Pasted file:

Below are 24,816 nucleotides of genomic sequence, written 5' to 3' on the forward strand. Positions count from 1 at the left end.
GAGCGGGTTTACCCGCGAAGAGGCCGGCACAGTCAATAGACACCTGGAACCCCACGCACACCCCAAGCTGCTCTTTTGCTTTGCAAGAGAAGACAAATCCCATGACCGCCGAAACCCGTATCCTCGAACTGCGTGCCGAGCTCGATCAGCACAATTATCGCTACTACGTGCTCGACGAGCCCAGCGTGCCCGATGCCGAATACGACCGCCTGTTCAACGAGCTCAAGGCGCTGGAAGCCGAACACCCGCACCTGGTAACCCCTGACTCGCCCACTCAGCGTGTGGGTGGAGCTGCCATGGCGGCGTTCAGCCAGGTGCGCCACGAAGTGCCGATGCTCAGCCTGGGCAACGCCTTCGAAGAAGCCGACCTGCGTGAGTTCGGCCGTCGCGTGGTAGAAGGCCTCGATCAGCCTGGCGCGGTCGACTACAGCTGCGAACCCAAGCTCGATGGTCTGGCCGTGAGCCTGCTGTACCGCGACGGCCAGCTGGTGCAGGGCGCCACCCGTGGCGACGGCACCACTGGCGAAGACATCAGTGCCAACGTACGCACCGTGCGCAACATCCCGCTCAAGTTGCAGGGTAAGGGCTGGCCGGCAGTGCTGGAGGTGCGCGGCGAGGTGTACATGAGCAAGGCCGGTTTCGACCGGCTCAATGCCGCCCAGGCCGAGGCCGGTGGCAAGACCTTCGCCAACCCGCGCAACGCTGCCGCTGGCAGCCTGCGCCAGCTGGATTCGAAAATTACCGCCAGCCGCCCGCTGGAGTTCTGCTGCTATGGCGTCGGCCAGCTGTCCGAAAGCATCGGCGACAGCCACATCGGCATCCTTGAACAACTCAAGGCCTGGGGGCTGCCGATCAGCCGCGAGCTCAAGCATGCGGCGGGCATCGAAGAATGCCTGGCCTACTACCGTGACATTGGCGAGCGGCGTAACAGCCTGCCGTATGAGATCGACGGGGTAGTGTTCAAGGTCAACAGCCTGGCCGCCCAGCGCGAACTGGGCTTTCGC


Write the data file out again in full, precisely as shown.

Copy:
Below are 24,816 nucleotides of genomic sequence, written 5' to 3' on the forward strand. Positions count from 1 at the left end.
GAGCGGGTTTACCCGCGAAGAGGCCGGCACAGTCAATAGACACCTGGAACCCCACGCACACCCCAAGCTGCTCTTTTGCTTTGCAAGAGAAGACAAATCCCATGACCGCCGAAACCCGTATCCTCGAACTGCGTGCCGAGCTCGATCAGCACAATTATCGCTACTACGTGCTCGACGAGCCCAGCGTGCCCGATGCCGAATACGACCGCCTGTTCAACGAGCTCAAGGCGCTGGAAGCCGAACACCCGCACCTGGTAACCCCTGACTCGCCCACTCAGCGTGTGGGTGGAGCTGCCATGGCGGCGTTCAGCCAGGTGCGCCACGAAGTGCCGATGCTCAGCCTGGGCAACGCCTTCGAAGAAGCCGACCTGCGTGAGTTCGGCCGTCGCGTGGTAGAAGGCCTCGATCAGCCTGGCGCGGTCGACTACAGCTGCGAACCCAAGCTCGATGGTCTGGCCGTGAGCCTGCTGTACCGCGACGGCCAGCTGGTGCAGGGCGCCACCCGTGGCGACGGCACCACTGGCGAAGACATCAGTGCCAACGTACGCACCGTGCGCAACATCCCGCTCAAGTTGCAGGGTAAGGGCTGGCCGGCAGTGCTGGAGGTGCGCGGCGAGGTGTACATGAGCAAGGCCGGTTTCGACCGGCTCAATGCCGCCCAGGCCGAGGCCGGTGGCAAGACCTTCGCCAACCCGCGCAACGCTGCCGCTGGCAGCCTGCGCCAGCTGGATTCGAAAATTACCGCCAGCCGCCCGCTGGAGTTCTGCTGCTATGGCGTCGGCCAGCTGTCCGAAAGCATCGGCGACAGCCACATCGGCATCCTTGAACAACTCAAGGCCTGGGGGCTGCCGATCAGCCGCGAGCTCAAGCATGCGGCGGGCATCGAAGAATGCCTGGCCTACTACCGTGACATTGGCGAGCGGCGTAACAGCCTGCCGTATGAGATCGACGGGGTAGTGTTCAAGGTCAACAGCCTGGCCGCCCAGCGCGAACTGGGCTTTCGC